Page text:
I was astonished, after I had been out of the closet for a bit, to look back on my previous life and realize how much of time and energy had been spent living in fear. Fear of being found out. Fear of being rejected by family and friends. Fear of being physically assaulted. Fear of living a life without love. Fear of dying alone. Fear of what would happen if the preachers were correct and a lake of eternal fire awaited me.
All of those fears were based on real experiences. My dad’s most angry beatings were all accompanied with him calling me worthless, a faggot, and a cocksucker. And for several years I didn’t know what those last two words meant. The kids at school who bullied me (which often involved physical attacks) always called me a sissy or pussy while doing it. The teachers who verbally bullied me called me a sissy or faggot while doing so. In high school, a classmate I knew well was jumped by a group of jocks who were convinced he was gay (he wasn’t—years later he’s married to a great woman and they have two wonderful kids and we still chat online) and was in the process of being beaten up until a group of us found them and broke it up. Another classmate who I didn’t know very well was beaten so badly he was kept in the hospital for a few days. Again, it was because a group of guys at school thought he was gay (he was—last I heard, he and his partner of several years were living in Boston). A couple of other classmates who were outed in embarrassing ways were kicked out of their homes by their parents, and wound up living with relatives far away. One of my uncles (the same one who insisted that I was such a sissy because my parents let me own an action figure) said he would kill any of his sons if they turned gay.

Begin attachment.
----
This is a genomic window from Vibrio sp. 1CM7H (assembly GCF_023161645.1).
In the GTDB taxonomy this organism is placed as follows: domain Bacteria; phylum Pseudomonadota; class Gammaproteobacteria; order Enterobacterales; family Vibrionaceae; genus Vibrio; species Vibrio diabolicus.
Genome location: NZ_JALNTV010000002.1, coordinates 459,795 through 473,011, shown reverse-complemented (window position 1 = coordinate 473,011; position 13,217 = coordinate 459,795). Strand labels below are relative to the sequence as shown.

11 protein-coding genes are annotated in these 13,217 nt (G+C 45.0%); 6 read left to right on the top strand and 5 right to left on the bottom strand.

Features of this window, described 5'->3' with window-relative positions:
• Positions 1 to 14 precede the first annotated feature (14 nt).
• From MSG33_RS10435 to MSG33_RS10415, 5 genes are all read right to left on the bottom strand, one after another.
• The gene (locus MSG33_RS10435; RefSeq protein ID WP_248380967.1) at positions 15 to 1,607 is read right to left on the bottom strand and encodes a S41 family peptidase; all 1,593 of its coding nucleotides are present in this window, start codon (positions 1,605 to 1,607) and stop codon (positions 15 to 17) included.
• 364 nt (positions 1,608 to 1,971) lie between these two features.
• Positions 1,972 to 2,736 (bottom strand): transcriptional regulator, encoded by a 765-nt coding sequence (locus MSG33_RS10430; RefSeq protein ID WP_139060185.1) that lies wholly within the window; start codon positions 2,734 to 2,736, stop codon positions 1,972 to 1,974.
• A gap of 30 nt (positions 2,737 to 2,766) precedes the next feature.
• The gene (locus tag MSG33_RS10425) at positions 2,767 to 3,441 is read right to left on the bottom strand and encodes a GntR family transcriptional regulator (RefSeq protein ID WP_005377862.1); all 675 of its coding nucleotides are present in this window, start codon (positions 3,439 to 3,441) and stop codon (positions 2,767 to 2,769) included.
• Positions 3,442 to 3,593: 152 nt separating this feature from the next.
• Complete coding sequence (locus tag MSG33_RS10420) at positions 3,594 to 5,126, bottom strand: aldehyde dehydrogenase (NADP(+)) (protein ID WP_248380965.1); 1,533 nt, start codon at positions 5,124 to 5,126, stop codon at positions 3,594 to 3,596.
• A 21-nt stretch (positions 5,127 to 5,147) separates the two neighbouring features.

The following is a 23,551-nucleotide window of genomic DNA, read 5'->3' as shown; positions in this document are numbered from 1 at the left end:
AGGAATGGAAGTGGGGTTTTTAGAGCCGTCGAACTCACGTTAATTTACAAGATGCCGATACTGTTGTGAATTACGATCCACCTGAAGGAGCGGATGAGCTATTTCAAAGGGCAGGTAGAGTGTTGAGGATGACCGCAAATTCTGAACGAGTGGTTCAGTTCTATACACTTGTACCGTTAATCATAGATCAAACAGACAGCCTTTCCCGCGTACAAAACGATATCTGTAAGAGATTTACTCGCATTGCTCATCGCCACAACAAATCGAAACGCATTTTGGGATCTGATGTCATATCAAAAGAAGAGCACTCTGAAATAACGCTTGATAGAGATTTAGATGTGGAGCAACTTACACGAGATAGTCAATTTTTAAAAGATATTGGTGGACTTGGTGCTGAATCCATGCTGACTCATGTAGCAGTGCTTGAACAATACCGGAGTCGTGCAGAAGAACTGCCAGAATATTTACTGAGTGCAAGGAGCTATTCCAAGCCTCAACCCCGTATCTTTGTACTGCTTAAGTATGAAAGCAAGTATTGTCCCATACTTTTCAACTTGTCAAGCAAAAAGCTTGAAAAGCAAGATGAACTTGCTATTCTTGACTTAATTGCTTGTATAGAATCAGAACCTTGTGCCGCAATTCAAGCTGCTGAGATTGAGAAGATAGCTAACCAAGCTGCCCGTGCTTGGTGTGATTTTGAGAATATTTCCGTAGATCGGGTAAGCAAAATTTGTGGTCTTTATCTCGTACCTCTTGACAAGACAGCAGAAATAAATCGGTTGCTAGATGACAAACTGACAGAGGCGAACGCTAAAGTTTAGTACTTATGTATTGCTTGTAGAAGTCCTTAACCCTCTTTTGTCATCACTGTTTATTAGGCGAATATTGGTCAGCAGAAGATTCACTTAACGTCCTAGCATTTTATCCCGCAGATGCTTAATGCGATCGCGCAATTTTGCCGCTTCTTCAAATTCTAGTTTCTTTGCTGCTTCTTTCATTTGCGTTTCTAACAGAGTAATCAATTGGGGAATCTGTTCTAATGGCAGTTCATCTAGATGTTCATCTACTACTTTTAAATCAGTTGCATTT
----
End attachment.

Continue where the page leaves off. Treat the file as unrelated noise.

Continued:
So it wasn’t just anxiety. It wasn’t all in my head. The danger was real.
And because I’d been raised Southern Baptist, and I was the kind of nerdy kid who read the Bible all the way through on my own at least twice, I spent many, many hours begging god to take these feelings away from me. I spent a lot of time studying the guys that never got called out like I did, trying to figure out how to act more like them.
And while for many queer kids the world is a more tolerant place than it was for me in the 60s and 70s, thousands of teens in the U.S. are still thrown out on the streets every year by parents whose religion teaches it is better to drive the kid out than to “encourage their lifestyle.” Hundreds of children and teens still commit suicide every year because of bullying by people who suspect they are queer.
All the bullying, anxiety about being rejected, and so forth affects us. Studies show that most adult queers bear at least some of the neurological markers of PTSD—just like domestic abuse survivors. Coming out and finding communities that accept us doesn’t make that go away. We are always on the lookout for the next potential threat.
There were always moments when I would get angry because of the way I was treated. But particularly when I was a young kid, anger was never useful. I was physically unable to stand up to the bullies (for instance, the middle school bully who was enough bigger than me that he held me upside down for many minutes while his buddies kicked and spit on me).